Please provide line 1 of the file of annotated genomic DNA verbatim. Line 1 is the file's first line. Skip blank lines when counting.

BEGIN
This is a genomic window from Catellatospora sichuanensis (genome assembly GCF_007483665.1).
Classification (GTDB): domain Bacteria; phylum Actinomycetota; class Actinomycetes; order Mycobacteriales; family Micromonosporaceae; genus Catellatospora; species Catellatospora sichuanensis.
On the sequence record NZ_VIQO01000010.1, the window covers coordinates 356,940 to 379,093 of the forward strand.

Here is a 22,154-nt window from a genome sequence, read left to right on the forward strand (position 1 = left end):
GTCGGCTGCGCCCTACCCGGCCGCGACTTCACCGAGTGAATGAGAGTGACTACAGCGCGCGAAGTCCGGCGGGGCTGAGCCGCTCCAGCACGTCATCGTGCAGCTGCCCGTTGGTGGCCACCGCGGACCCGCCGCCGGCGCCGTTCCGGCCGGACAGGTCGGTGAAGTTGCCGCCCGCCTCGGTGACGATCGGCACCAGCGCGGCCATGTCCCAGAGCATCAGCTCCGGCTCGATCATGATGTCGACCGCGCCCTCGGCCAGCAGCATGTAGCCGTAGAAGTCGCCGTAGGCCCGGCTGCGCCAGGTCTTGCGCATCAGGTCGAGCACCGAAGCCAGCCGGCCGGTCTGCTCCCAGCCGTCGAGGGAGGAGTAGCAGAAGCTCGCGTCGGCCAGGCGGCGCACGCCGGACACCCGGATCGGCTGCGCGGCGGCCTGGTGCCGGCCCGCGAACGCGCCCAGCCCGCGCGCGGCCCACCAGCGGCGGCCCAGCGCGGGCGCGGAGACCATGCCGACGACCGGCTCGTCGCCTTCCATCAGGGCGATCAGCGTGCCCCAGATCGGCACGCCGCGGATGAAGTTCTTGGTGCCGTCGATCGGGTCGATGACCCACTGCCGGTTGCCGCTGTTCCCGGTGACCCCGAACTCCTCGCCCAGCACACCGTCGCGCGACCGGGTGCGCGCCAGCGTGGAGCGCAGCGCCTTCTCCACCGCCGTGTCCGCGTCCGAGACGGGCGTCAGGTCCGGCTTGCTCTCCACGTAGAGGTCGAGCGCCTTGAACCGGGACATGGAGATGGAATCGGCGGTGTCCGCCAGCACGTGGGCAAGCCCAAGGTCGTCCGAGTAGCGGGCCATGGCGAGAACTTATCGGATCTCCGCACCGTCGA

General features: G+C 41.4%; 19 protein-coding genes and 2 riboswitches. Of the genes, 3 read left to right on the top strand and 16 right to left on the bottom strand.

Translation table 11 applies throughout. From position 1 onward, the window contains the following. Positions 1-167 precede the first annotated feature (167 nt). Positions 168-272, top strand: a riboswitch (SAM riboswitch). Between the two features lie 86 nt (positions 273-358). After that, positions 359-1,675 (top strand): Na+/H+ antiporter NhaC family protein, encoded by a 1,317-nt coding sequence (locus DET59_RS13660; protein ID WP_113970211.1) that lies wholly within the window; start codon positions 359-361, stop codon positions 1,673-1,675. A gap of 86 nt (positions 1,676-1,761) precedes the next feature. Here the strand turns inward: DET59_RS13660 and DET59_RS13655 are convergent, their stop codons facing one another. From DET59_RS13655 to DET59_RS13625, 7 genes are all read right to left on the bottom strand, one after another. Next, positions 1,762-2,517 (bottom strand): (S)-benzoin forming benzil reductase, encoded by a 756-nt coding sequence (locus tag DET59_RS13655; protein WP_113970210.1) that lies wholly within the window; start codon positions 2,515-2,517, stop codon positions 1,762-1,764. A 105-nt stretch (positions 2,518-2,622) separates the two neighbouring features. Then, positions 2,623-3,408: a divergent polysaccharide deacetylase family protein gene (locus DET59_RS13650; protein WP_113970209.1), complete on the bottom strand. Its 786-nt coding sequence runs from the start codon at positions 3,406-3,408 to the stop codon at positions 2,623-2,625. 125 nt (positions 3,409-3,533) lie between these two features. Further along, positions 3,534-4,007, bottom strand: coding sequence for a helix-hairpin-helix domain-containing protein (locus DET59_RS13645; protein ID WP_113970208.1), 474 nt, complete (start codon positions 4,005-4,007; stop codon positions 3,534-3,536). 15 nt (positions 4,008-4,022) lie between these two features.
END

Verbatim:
This is a genomic window from Catellatospora sichuanensis (genome assembly GCF_007483665.1).